Those who choose to bring themselves to the task of caring somewhere in the web of their lives, who accept our true state of unaccountable indebtedness, of immersed reciprocity do so courageously, against the trend of our culture, they do it unpaid or underpaid, and unacknowledged in the eyes of our world, and I honour them. To enact care and show kindness and compassion to those in need, or who depend upon others for their survival, in the full knowledge and attendance to the needs of one’s own self is a radical act in our culture, an act of political activism and I wonder what might become of our world if more of us stopped and acknowledged the real needs we carry beneath our wounds and chose to care and comfort our own selves and others more.

I name myself as one of the walking wounded, I carry within me places shrouded in grief and shadow that I have not yet learnt to heal and release. I have experienced deep longings for meaning and intimacy, I have harboured at times crippling feelings of inadequacy and bereavement within my self, for the unformed and aborted aspects of my psyche. I am in continuous relationship with the ironic and sometimes agonizing duality of longing for love and intimacy while simultaneously, unconsciously pushing it away in defense. I have for the bulk of my life been unable to view my own self with loving, compassionate eyes. There is a brutality to my own self-scrutiny. My mistrust of self has led me to often only know myself through the eyes of the other.

This impulsive hungering for external validation, like the baby crying in her cot or hungering for the breast on a regimented feeding schedule creates a relationship to stress which is corrosive. This hungering for deep and authentic succor is fertile breeding ground for addictions, the insatiable quest to fill and appease the lack and the longing without the risk of furthering the risk of human rejection. I carry shame around the fact that I am wounded and hold assumptions that others are not wounded in the ways that I am wounded, and yet to look at the newspaper is to witness a liturgy of trauma and neglect, violence, pain and unmet needs. I feel that to incarnate as a woman fully and powerfully into this life, onto this planet has taken such an immense tenacity. It has taken every ounce of will I could muster. It feels that to dwell here in my full feeling capacity and not be annihilated by despair or hardened by pain is an extraordinary undertaking.

It was only when it came to the task of birthing my own babies that I truly saw how challenging it was for me to stay deeply present in my body in the face of intensity, how unsafe it felt for me to embody my own full power as woman. Each of my birth experiences were a deepening into the claiming of this presence and power for myself, that I may offer my children the level of fierce attunement and presence that they have asked of me. In order to do this I have had to foster an enormous amount of gentleness and tenderness, forgiveness and tenacity to allow myself to feel the full weight of my responsibility to care and to also attend to the ways in which I have been culturally illequipped to execute that level of selfless service. Becoming a mother has brought me to attend to the uninhabited, mute and defended aspects of my psyche that were divorced from presence, this has required a fierce delving into the vulnerable needs of my animal self, my needs for touch and connection, nourishment and care and attunement in the relationships I hold with my loved ones.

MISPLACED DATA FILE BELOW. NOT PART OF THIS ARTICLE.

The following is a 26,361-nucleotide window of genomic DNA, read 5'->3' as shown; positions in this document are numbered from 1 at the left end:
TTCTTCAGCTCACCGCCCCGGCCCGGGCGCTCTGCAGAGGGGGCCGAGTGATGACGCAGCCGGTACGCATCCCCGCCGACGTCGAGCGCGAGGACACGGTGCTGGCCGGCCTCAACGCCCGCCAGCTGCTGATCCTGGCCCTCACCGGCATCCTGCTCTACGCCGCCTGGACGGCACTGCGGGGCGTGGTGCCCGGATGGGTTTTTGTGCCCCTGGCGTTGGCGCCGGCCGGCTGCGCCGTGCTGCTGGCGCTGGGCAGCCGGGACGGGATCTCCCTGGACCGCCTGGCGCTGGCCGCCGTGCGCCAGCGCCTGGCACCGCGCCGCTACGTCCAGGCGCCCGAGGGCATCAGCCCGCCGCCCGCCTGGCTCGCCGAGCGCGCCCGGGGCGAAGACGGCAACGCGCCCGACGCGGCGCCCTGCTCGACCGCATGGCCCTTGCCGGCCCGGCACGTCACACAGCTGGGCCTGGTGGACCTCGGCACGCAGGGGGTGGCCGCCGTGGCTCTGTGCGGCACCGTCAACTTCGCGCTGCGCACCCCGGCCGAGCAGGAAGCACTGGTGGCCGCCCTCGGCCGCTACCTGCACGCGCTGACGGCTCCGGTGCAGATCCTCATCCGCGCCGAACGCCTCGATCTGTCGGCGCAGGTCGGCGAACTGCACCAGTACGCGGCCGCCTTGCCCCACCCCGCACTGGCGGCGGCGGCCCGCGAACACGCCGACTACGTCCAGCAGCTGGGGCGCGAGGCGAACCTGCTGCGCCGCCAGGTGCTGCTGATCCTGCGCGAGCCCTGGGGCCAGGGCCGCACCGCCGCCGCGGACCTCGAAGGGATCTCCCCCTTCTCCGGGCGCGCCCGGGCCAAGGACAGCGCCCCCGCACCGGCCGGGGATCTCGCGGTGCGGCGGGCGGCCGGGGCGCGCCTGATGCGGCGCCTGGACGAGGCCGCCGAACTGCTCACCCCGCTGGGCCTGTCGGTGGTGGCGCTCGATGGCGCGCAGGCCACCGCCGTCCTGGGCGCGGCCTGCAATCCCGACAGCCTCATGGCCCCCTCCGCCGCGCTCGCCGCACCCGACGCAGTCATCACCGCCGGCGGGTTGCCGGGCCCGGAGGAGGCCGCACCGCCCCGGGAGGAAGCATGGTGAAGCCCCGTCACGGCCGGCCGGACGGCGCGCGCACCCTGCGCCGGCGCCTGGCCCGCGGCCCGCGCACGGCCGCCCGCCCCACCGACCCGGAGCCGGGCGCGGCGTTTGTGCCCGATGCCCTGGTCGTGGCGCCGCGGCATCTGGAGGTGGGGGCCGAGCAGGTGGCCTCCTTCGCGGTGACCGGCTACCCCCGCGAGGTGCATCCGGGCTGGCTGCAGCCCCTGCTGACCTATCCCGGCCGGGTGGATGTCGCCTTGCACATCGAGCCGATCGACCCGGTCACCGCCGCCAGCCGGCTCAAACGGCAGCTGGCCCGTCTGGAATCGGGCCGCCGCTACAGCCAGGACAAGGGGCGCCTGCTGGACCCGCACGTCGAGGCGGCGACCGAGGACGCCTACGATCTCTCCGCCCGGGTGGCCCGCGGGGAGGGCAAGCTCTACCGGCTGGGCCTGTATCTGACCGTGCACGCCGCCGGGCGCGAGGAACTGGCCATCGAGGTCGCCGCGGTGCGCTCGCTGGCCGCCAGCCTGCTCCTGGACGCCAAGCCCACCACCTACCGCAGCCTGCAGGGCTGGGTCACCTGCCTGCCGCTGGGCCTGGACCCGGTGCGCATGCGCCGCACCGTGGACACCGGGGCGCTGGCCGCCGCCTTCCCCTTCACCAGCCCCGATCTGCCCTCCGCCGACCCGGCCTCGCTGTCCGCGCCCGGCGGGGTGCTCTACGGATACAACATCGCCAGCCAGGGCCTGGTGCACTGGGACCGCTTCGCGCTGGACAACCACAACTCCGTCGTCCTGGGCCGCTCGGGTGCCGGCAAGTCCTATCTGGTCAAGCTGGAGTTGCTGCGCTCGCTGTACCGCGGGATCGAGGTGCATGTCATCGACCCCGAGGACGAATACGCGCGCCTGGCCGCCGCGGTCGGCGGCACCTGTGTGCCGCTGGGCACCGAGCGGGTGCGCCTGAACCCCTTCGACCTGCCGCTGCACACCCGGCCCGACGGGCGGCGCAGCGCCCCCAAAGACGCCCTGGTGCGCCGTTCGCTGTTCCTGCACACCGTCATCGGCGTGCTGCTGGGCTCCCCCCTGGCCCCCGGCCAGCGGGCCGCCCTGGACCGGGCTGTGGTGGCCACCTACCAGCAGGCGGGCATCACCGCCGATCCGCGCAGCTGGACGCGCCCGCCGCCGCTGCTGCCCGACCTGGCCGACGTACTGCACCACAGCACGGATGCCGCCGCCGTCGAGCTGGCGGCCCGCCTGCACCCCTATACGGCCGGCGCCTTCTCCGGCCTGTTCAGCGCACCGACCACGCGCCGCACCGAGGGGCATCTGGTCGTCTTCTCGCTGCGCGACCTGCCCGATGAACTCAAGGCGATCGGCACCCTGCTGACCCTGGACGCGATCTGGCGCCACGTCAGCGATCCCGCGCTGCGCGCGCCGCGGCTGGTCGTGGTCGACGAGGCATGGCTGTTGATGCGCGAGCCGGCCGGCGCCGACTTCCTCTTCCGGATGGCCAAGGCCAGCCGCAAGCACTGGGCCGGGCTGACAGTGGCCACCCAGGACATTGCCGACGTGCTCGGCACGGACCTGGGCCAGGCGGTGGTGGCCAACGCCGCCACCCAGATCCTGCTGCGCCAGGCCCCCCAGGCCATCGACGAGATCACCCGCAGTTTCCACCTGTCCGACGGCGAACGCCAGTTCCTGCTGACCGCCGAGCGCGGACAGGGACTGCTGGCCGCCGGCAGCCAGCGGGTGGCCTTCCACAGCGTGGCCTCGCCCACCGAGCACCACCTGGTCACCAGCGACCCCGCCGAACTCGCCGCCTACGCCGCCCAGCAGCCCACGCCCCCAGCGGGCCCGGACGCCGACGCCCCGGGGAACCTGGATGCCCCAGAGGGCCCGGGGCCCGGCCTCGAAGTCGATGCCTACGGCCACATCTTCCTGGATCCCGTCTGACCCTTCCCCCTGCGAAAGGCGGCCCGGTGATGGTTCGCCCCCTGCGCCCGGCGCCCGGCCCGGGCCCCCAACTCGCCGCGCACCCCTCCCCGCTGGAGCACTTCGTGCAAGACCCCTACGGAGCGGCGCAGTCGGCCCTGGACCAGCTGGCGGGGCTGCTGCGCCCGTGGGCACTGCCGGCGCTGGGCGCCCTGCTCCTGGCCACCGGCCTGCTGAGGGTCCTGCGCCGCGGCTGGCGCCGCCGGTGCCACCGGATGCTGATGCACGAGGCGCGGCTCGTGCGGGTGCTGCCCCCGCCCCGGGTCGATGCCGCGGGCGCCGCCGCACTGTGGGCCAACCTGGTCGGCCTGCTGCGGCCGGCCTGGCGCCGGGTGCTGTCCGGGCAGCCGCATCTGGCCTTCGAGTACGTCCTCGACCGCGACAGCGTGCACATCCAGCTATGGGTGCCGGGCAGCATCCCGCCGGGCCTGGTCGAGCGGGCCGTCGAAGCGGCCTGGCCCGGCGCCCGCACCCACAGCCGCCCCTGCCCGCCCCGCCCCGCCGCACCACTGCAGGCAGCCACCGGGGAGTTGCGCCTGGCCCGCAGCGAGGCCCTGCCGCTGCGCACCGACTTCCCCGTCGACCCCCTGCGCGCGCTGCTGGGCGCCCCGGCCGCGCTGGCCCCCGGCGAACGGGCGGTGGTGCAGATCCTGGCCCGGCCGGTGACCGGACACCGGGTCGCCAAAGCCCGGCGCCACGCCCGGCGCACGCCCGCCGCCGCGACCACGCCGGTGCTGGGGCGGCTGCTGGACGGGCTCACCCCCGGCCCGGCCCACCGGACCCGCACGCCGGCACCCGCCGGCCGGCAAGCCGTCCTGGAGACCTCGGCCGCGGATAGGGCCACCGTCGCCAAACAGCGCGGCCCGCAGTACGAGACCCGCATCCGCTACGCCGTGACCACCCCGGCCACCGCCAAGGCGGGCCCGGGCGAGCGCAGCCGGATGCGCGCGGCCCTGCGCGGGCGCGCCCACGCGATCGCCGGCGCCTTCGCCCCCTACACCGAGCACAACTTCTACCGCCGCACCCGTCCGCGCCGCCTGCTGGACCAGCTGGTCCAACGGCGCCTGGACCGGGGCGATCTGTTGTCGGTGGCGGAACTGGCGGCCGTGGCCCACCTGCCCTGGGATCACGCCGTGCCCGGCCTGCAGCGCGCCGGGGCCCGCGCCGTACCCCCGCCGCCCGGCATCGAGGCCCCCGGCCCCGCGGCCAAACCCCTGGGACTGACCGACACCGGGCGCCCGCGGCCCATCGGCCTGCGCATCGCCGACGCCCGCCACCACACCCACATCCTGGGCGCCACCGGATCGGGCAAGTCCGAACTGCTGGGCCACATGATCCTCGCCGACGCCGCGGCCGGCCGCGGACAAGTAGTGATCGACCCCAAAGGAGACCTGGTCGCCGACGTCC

After the births of each of my babies I have experienced a trepidatious mixture of utter elation and oxytocic bliss on the one hand and a bone shuddering anxiety on the other, around keeping these exquisitely innocent and utterly dependant creatures safe and deeply met by life on a soul level, in a world that feels at times less than hospitable to those of us who are tender of heart. There was also such an acute awareness of how exponentially expanded my capacity for love had become but in equal measure how much more vulnerable to the potential pain of loss I had become. It is this precarious relationship to life's duality that I think is numbed in our "death hating" culture. That to have life is to walk with death by one's side, that to have health is to deeply understand illness and dis-ease, and that central to true presence is the need to take full personal responsibility for our own existence, for our relationship to life and death, to suffering and experience, to fully embrace the intensity and precariousness and preciousness of our own incarnation.

I wonder if I am so very alone in my experience of woundedness and despair, or is there in fact a wide spread acculturation of numbing the pain of isolation and disconnection with materialism and technology. The insidious belief that to be needy is to be weak, that to be in a position that requires others to care for us, or at least to offer us compassion and kindness, supporting us to birth our own selves into being, as each of us has the capacity to do, is unsafe in our culture. To be vulnerable is very dangerous in a world where the level of empathy and compassion is so severely disabled that we can turn away boat loads of hungry and traumatized men, women and children and then incarcerate them for their need. I know that this is far from a simple issue but I find our dearth of cultural empathy astounding.